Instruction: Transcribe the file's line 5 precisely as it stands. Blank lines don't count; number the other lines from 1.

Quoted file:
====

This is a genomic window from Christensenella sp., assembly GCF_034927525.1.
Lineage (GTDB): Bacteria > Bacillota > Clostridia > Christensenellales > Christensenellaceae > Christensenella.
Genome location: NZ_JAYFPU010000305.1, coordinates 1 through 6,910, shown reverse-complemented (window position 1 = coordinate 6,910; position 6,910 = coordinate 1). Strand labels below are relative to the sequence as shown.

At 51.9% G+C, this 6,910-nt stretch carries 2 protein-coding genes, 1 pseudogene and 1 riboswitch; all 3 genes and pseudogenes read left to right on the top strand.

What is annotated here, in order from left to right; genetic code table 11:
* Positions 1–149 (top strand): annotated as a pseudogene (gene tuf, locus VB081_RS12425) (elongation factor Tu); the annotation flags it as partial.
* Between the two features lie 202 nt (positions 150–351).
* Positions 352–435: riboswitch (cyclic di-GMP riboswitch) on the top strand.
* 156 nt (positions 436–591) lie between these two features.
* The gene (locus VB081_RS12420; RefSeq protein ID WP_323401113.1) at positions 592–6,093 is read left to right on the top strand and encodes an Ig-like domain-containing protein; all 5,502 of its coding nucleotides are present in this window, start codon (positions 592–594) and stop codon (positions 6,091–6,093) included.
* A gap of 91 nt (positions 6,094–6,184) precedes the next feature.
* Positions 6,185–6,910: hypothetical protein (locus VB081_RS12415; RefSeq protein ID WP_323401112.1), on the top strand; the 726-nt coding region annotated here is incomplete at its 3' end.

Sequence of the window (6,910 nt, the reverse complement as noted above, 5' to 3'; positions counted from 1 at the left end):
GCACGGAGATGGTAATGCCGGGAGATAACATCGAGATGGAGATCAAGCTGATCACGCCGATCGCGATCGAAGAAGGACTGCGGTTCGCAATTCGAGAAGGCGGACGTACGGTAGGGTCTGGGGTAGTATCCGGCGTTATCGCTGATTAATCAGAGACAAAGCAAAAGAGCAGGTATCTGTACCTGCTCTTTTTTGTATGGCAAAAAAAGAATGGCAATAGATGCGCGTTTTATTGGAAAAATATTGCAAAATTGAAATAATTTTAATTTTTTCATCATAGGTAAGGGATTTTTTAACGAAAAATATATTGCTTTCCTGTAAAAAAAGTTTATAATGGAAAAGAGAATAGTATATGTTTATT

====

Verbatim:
What is annotated here, in order from left to right; genetic code table 11: